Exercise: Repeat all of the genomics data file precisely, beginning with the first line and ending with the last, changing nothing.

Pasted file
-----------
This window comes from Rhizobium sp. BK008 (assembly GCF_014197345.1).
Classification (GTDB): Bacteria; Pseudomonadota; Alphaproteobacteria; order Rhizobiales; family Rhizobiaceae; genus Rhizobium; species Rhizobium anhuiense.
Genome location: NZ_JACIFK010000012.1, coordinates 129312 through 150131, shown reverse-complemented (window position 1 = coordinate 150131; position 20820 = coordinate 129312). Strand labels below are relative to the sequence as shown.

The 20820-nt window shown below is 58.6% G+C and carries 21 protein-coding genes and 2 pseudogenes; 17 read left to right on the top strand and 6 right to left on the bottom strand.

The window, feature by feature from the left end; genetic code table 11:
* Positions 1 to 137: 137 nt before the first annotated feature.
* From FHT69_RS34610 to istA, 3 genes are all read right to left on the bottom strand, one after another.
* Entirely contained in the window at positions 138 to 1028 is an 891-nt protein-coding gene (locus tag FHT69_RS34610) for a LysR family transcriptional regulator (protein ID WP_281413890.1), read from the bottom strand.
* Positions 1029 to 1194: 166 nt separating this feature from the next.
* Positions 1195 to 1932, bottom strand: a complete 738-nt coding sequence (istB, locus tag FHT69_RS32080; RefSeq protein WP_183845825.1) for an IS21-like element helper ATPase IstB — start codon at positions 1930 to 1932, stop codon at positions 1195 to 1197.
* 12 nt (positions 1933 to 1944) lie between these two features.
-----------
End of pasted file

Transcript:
This window comes from Rhizobium sp. BK008 (assembly GCF_014197345.1).
Classification (GTDB): Bacteria; Pseudomonadota; Alphaproteobacteria; order Rhizobiales; family Rhizobiaceae; genus Rhizobium; species Rhizobium anhuiense.
Genome location: NZ_JACIFK010000012.1, coordinates 129312 through 150131, shown reverse-complemented (window position 1 = coordinate 150131; position 20820 = coordinate 129312). Strand labels below are relative to the sequence as shown.

The 20820-nt window shown below is 58.6% G+C and carries 21 protein-coding genes and 2 pseudogenes; 17 read left to right on the top strand and 6 right to left on the bottom strand.

The window, feature by feature from the left end; genetic code table 11:
* Positions 1 to 137: 137 nt before the first annotated feature.
* From FHT69_RS34610 to istA, 3 genes are all read right to left on the bottom strand, one after another.
* Entirely contained in the window at positions 138 to 1028 is an 891-nt protein-coding gene (locus tag FHT69_RS34610) for a LysR family transcriptional regulator (protein ID WP_281413890.1), read from the bottom strand.
* Positions 1029 to 1194: 166 nt separating this feature from the next.
* Positions 1195 to 1932, bottom strand: a complete 738-nt coding sequence (istB, locus tag FHT69_RS32080; RefSeq protein WP_183845825.1) for an IS21-like element helper ATPase IstB — start codon at positions 1930 to 1932, stop codon at positions 1195 to 1197.
* 12 nt (positions 1933 to 1944) lie between these two features.